By nightfall, he was wasted. He sat in the floor against the couch watching the local news on the stupid flat screen Michelle had insisted on. There was only about a finger left of that hundred dollar Scotch. He reached for the remote but found Charlene instead. He pulled her trigger and cast a zigzag laser pattern across the TV’s screen.

There was a quick flash and a loud champagne cork POP—and the TV was gone.

Doug sat motionless staring at the space where the TV had been. “Mussa been ‘nuther lucination,” he mumbled and passed out.


He woke up on the bathroom tile. He was using a roll of toilet paper for a pillow. He stood, and pain blossomed in his head. Everywhere he looked, he thought he could see an image of his eyeball veins pulsing. He stumbled to the toilet and spewed a stomach-full of Scotch and bile into the bowl.

He stood up again and immediately felt better. He brushed his teeth, took his blood thinner pill, and went to his bedroom to look at the alarm clock. 11:17 am. Some, but not all, of the previous day’s events had started to trickle back. “No work today, Doug,” he said.

He stepped into the living room and froze mid-stride. He struggled for a moment to make sense of what he was seeing, or wasn’t seeing. His heart raced, and he thought he could feel his valve again.


“Where the hell is my TV?” he whispered.


“I’ve been robbed… That’s where it is,” he answered himself in a shaky voice. He walked into the kitchen and opened the drawer where he kept instruction manuals. “The police will need the serial number.” Neatly folded in the manual for the Sanyo was the receipt from the electronics store. Penciled at the bottom in Doug’s chicken scratch was a random string of letters and numbers.

He grabbed the house phone from the wall and found the number for the Cedar Hill Police Station written on the fridge’s dry erase board. The memory of how it got there suddenly flashed by:

Michelle had taken a drunken run at him with a frying pan, and Doug had been nimble enough to dodge her. She plowed into the wall, almost knocking down his grandmother’s antique mirror, and landed on her hindquarters. She gave him a shocked and hurt look, as if he’d pushed her down himself. “I’ll call the cops on you!” she screamed. But when the cops arrived and saw the situation, they gave Doug their direct number and advised Michelle never to call 911 unless she had an actual emergency.

Doug had dialed half of the number when he remembered the climax of his evening. “Whoa… Wait a minute Doug,” he said and eased the phone back into its cradle. “If it was a robbery, why is my laptop still sitting here on the table?”

His rational mind tried to discard the implications. “I don’t need to call the police,” he said smiling. “Good riddance Mr. Sanyo; you were just a reminder of her. Besides, I don’t even have cable.” Then a cheery thought came to him. “Maybe I can afford a used one up at Mo-Ark Pawn.”

Maybe he could afford one. He opened his laptop and logged on to his bank account. He then turned to the register of his checkbook. This was one of his soothing rituals. Although he rarely used checks anymore, he still recorded every transaction he made. The numbers nearly always matched perfectly. But when there was a slight discrepancy, he delighted in tracking down and correcting the error.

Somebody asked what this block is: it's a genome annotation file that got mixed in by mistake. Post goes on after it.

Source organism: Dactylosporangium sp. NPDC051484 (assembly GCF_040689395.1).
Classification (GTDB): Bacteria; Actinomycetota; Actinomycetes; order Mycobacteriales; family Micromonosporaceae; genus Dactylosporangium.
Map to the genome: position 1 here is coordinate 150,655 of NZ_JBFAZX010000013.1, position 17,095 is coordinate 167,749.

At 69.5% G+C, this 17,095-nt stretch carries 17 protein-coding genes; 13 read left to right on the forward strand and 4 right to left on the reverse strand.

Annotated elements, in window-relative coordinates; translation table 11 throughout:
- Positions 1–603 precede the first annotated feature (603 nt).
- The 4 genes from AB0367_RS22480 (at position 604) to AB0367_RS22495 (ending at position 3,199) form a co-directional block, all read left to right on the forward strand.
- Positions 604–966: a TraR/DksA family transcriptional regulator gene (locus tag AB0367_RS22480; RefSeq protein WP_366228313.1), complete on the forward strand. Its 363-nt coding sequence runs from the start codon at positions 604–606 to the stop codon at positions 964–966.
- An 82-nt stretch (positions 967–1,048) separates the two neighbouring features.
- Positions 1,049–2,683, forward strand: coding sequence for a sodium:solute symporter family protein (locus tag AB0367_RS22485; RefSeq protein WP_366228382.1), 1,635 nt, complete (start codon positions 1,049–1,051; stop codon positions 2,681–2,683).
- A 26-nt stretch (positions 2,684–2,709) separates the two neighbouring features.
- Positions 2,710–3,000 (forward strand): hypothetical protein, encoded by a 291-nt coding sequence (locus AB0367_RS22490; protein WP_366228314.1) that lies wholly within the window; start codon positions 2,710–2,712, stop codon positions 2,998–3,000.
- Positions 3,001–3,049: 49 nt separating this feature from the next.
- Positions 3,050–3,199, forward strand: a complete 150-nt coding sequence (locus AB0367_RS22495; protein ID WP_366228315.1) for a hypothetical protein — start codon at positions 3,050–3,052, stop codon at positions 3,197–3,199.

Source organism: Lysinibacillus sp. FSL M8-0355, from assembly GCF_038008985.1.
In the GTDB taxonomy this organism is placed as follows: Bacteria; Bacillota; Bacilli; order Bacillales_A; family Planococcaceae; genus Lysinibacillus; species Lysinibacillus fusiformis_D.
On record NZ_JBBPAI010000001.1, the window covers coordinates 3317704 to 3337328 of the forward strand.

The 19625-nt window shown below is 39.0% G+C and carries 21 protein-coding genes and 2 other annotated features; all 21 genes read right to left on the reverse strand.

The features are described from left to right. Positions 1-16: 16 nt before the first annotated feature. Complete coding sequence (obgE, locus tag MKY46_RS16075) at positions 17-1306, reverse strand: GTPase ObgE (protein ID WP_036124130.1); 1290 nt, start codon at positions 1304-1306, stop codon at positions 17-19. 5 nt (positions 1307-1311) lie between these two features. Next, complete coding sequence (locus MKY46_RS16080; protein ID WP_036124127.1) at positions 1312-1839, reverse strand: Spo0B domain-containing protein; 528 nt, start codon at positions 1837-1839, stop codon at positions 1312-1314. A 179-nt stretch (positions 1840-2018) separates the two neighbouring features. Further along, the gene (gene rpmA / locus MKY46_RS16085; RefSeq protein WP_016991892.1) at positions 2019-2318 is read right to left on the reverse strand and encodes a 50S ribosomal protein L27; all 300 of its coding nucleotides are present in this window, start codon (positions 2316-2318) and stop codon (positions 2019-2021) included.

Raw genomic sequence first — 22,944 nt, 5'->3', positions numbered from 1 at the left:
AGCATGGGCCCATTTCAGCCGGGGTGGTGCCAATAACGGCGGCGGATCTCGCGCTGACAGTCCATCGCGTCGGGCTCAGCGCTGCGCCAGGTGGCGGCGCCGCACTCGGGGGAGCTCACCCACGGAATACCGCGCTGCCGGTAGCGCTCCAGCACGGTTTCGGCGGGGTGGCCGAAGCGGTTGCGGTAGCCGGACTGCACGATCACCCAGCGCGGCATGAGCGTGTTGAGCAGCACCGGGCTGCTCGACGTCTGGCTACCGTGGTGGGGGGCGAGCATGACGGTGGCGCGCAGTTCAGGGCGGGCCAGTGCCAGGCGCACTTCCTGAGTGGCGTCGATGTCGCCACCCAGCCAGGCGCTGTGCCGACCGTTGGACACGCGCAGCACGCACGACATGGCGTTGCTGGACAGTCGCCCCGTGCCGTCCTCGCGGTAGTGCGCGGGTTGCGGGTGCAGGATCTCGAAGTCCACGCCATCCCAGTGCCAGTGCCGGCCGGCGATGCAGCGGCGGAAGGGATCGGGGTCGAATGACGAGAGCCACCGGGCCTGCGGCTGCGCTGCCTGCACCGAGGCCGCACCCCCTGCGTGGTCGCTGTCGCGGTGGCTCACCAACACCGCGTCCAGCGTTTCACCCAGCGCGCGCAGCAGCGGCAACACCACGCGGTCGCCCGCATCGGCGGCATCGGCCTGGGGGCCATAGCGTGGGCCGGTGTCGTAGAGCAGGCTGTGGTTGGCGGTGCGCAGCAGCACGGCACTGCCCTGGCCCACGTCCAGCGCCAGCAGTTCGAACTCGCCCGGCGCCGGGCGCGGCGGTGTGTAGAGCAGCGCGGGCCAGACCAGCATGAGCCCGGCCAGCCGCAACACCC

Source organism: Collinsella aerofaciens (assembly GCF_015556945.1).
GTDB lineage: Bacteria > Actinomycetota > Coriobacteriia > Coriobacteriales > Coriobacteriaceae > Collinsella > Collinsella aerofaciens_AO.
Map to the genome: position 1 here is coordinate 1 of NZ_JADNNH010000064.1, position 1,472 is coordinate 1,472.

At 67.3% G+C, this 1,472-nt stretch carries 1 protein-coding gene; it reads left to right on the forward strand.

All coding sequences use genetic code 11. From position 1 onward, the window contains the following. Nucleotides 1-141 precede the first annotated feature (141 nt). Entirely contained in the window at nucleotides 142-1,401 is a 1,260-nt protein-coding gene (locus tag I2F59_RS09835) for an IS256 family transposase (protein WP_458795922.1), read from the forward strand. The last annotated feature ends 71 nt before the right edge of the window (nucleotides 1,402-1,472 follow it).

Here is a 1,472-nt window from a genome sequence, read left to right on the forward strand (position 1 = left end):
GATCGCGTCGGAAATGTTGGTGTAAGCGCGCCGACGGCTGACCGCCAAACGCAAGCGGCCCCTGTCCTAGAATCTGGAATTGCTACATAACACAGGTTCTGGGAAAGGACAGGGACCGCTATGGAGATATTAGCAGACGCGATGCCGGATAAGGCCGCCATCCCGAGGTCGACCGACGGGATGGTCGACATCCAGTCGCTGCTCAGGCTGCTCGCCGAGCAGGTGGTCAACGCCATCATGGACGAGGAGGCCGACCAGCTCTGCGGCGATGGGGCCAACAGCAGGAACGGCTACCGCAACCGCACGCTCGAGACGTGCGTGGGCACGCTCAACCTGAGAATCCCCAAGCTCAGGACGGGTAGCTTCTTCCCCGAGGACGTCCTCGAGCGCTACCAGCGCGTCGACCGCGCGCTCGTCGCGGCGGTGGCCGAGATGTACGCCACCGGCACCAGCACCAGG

“Hmm,” he said. All the credits and debits on the screen agreed with the ones in his register. But the balance displayed on the site was too high. He opened the computer’s calculator and clicked some keys. “I’m three hundred eighteen dollars and forty-eight cents richer than I should be,” he said to the laptop. “The bank actually made a mistake! That has to be it.”

The amount seemed familiar. He glanced over at the receipt for the Sanyo and his chest felt suddenly hollow. Printed at the bottom was the total: w/ tax: $318.48.

His barrier of reason fell away. He had read way to much Sci-Fi in his life to believe in coincidences. He retrieved Charlene from the living room. Without hesitation, he aimed at the dish rack by the sink and pulled the trigger. The scan gun beeped, and flash-POP, the dish rack vanished—that stupid dish rack Michelle had bought at Pier One—that dish rack that had been the last straw for his doomed marriage.

His hand trembled as he laid the gun back on the table. He clicked the refresh button on his web browser. The balance had changed. He did the math. It was forty-two dollars and fifty cents more to the black. Doug didn’t need to look for the receipt. The figure was burned into his memory. It was exactly what that two-bit floozy had paid for the Indonesian piece of crap.


He spent the early afternoon dancing and skipping around his cold little house while he zapped every last piece of crap Michelle had left behind. He had no explanation for his Telxon’s amazing new function, nor did he care. He only knew that he was positively not dreaming. He may have been hallucinating, but so what… he was going to enjoy it while it lasted.

The gun never failed. He continually monitored his account as he went, and as each knickknack disappeared into oblivion, he was instantly credited the original purchase amount. No depreciation was deducted. It was as if he’d never bought the item in the first place. “It’s no wonder we were starving!” he laughed. “I’ve spent over four thousand dollars on shoes alone!” He shook his head, still laughing. “And I thought the Mustang was a bad deal.”